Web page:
As the Chairperson of the Aditya Birla Centre for Community Initiatives and Rural Development (ABCCIR), Rajashree oversees the charity efforts, development activities and community initiatives of the Aditya Birla Group, with the help of INR 1.6 billion, the Aditya Birla Group, spends on CSR activities, of which ₹ 400 million goes for educational activities. The main focusses are on education, employment, drinking water and women empowerment initiatives. She is also involved in activities related to assistance to rural poor and physically disabled people, widow remarriage and activism against dowry. ABCCIR assists in the running of 42 schools and 18 hospitals and pays for the education of around 18,000 students. These activities are reported to have assisted around 7 million people in about 3000 villages around the globe and has presence in countries like Thailand and Egypt.
Rajashree Birla, as a tribute to her late husband, set up a 325-bed hospital, Aditya Birla Memorial Hospital, at a cost of US$ 30 million, in Pune, 2006. The hospital complex, spread over a land measuring 18 acres, is managed by the Aditya Birla Center for Community Initiatives and Rural Development and is funded by the Aditya Birla Foundation.
Rajashree also oversees the running of a healthcare initiative which conducts around 3500 medical camps a year, attending to reportedly 3 million patients. The initiative also conducts around 20,000 polio vaccines to children. Rajashree has also donated US$1 million to Rotary International for the eradication of polio.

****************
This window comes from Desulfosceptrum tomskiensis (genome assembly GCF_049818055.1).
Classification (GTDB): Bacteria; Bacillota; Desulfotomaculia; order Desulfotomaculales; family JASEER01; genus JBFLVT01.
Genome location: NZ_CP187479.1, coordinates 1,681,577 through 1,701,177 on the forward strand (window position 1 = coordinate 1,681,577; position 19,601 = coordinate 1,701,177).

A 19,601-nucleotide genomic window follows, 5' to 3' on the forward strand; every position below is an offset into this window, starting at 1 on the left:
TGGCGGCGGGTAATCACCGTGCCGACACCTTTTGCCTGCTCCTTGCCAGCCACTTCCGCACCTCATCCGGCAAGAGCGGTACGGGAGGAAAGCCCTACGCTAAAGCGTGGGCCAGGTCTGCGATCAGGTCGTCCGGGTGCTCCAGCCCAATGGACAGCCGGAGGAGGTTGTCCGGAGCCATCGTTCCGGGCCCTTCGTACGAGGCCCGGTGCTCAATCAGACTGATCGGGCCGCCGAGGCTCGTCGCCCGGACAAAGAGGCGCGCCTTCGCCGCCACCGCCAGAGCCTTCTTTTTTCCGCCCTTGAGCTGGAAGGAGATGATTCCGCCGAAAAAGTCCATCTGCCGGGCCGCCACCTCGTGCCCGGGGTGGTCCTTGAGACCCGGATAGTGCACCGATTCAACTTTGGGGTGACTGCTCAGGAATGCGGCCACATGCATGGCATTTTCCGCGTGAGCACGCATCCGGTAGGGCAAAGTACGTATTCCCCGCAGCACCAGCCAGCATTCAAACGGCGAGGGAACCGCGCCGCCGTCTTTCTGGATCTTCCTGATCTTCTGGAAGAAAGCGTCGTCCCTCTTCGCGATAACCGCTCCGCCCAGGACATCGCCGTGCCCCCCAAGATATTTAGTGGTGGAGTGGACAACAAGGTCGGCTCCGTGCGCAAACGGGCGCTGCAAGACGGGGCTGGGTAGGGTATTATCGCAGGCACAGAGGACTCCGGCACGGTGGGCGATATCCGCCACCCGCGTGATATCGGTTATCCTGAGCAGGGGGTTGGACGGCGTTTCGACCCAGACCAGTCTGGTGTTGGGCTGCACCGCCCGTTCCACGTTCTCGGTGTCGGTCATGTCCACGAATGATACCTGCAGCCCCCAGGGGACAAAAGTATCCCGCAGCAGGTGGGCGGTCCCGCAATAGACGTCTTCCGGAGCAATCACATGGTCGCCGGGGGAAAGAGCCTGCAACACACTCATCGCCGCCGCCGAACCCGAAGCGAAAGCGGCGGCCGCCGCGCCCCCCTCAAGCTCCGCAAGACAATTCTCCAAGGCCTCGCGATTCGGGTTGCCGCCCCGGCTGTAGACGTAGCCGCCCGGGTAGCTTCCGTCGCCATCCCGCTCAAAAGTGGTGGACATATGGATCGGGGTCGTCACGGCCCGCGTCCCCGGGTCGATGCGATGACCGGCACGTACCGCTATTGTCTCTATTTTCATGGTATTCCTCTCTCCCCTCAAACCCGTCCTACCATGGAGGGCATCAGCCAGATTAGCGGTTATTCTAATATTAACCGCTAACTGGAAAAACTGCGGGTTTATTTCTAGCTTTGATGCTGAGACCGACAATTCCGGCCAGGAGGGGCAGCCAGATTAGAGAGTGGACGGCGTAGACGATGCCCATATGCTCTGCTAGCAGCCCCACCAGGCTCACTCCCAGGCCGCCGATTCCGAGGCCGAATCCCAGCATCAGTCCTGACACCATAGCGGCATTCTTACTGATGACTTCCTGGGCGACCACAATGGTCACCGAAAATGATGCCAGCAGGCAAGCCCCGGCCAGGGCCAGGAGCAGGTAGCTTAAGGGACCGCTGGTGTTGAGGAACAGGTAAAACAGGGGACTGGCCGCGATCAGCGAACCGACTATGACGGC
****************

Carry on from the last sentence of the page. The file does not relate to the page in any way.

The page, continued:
Rajashree Birla is in active association with Population First a non-governmental organisation dedicated to the cause of female foeticide. She maintains a close association with Habitat for Humanity, sits on the Boards of its Asia Pacific and Global committees and attended Habitat conference in Manila, the Philippines, in 2012. The same year, she rallied a group of celebrity cricketers such as M. S. Dhoni and collected a sum of US$ 2 million for the efforts of the organization. She has personally arranged a contribution of ₹ 100 million to the Habitat for Humanity.
On the issue of widow remarriage, which is still a taboo among many village people in India, Rajashree and her volunteers have worked with the village chieftains for their support. She is reported to be largely successful and her foundation has distributed monies in the form of loans to the prospective husbands for starting small businesses. She admits that this initiative is the one closest to her heart
In Rajasthan, she has helped build a charity kitchen which supplies 30,000 meals every day, in association with the State Government's free lunch program for poor children studying in Government schools. She is in the process of setting up two more kitchens in Odisha, at a cost of US$ one million, to cater to 60,000 children. She is also planning to open vocational institutes in Kerala.
Rajashree Birla has built a memorial to her late husband in Pilani, Rajasthan and is looking to build a temple in Pune.
Apart from being the Director board member of most of the Aditya Birla Group companies, Rajashree Birla also holds or has held various other posts of importance.
She is also the trustee of many foundations related to her family such as G. D. Birla Medical Research and Education Foundation, Vasavadatta Foundation, Neerja Foundation, Rajashree Foundation, Aditya Birla Foundation and Aditya Vikram Birla Memorial Trust.